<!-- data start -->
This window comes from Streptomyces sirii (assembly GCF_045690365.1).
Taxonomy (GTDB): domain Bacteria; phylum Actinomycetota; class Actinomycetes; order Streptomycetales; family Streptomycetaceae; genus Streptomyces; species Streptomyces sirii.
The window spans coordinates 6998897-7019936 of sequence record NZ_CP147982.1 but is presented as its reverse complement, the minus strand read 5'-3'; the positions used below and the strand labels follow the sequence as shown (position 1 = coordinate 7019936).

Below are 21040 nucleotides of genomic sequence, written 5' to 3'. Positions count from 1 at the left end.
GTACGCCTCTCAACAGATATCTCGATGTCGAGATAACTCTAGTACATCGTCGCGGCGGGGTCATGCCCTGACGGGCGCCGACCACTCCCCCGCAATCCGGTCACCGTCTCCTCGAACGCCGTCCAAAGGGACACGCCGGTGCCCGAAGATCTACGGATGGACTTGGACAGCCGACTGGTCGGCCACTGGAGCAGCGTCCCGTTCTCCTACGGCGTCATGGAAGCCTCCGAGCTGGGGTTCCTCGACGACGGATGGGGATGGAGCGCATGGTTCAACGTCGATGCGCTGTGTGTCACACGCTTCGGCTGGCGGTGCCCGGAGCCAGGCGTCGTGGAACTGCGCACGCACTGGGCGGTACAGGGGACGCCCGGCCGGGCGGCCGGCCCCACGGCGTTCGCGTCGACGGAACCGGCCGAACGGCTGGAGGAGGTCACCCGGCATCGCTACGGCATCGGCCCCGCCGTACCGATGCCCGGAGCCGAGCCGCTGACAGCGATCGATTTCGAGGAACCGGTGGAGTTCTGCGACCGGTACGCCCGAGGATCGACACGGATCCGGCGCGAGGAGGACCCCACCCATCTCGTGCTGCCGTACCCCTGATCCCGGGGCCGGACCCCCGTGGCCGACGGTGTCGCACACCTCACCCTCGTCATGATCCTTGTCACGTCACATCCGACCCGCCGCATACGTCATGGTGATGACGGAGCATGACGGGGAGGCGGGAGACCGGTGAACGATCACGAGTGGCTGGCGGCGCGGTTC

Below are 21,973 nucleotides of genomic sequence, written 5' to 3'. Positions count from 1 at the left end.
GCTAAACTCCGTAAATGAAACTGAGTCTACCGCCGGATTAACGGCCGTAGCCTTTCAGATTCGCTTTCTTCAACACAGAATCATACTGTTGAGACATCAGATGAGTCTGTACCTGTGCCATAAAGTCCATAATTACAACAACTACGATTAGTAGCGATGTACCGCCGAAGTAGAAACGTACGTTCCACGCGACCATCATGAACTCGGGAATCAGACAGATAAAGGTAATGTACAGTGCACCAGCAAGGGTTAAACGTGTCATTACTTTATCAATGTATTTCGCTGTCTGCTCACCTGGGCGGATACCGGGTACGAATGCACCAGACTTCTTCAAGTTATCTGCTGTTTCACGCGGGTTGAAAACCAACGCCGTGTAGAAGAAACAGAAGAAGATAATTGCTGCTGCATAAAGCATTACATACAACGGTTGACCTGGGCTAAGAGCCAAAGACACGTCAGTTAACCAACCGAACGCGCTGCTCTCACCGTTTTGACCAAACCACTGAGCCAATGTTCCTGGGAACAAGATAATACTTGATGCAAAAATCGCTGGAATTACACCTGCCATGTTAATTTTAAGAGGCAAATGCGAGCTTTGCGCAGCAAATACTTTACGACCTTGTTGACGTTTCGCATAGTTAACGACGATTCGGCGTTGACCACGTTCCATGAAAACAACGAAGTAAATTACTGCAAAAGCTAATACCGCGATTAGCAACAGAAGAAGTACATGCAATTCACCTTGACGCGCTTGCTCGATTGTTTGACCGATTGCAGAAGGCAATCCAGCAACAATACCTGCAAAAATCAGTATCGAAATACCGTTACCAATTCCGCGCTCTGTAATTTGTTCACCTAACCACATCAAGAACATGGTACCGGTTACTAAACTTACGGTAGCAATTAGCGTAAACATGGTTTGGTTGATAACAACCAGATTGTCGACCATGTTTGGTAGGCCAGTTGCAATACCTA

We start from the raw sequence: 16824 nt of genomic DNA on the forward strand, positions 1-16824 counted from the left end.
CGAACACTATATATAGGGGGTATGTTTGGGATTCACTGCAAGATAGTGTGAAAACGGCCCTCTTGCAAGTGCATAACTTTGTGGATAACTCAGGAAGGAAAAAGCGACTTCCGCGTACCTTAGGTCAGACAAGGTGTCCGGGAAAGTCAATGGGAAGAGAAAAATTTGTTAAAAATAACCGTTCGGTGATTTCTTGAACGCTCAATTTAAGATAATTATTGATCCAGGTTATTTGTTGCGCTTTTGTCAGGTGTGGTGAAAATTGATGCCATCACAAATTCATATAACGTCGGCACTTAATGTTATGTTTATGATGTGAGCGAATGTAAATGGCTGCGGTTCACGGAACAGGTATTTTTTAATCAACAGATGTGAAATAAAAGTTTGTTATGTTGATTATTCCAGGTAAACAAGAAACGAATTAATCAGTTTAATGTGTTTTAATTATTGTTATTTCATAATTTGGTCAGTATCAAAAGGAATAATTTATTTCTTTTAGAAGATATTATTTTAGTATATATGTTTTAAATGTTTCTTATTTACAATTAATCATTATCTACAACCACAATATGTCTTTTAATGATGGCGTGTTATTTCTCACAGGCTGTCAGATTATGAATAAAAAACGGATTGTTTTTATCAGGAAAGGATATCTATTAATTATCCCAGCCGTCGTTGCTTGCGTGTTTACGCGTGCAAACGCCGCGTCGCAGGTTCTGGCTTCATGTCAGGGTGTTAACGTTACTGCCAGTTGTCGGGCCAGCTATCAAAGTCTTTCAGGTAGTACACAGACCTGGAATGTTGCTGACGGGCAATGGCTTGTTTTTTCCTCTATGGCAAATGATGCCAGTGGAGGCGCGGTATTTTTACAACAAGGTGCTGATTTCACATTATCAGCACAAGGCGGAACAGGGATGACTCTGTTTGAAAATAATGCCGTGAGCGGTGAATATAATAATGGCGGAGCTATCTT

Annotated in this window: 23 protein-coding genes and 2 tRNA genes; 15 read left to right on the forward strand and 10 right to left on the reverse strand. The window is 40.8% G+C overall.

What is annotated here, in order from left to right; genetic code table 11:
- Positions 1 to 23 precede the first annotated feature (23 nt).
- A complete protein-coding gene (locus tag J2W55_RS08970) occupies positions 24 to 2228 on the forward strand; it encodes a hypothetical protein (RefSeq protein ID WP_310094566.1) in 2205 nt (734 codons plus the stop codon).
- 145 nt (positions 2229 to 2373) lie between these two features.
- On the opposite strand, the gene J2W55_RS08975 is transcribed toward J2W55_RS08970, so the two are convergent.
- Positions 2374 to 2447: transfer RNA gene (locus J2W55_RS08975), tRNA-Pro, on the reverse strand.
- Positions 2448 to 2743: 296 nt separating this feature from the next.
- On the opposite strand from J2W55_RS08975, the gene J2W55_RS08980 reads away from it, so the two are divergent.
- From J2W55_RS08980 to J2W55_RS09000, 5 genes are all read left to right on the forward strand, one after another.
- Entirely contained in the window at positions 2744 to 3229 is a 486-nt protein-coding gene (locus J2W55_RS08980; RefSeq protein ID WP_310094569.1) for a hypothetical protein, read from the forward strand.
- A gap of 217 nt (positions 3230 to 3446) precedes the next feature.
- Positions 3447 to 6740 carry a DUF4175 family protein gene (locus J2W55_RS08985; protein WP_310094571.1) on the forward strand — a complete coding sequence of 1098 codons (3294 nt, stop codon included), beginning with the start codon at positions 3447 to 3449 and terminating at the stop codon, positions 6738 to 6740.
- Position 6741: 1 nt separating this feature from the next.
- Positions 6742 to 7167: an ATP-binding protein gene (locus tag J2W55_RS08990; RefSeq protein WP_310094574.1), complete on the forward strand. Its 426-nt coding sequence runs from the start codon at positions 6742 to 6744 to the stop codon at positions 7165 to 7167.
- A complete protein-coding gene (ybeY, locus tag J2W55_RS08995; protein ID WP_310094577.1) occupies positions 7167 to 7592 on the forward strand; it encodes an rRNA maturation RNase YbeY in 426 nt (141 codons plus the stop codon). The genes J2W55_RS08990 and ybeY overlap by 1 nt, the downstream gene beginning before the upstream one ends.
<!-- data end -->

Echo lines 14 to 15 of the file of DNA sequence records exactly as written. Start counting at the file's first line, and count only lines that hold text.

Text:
- 145 nt (positions 2229 to 2373) lie between these two features.
- On the opposite strand, the gene J2W55_RS08975 is transcribed toward J2W55_RS08970, so the two are convergent.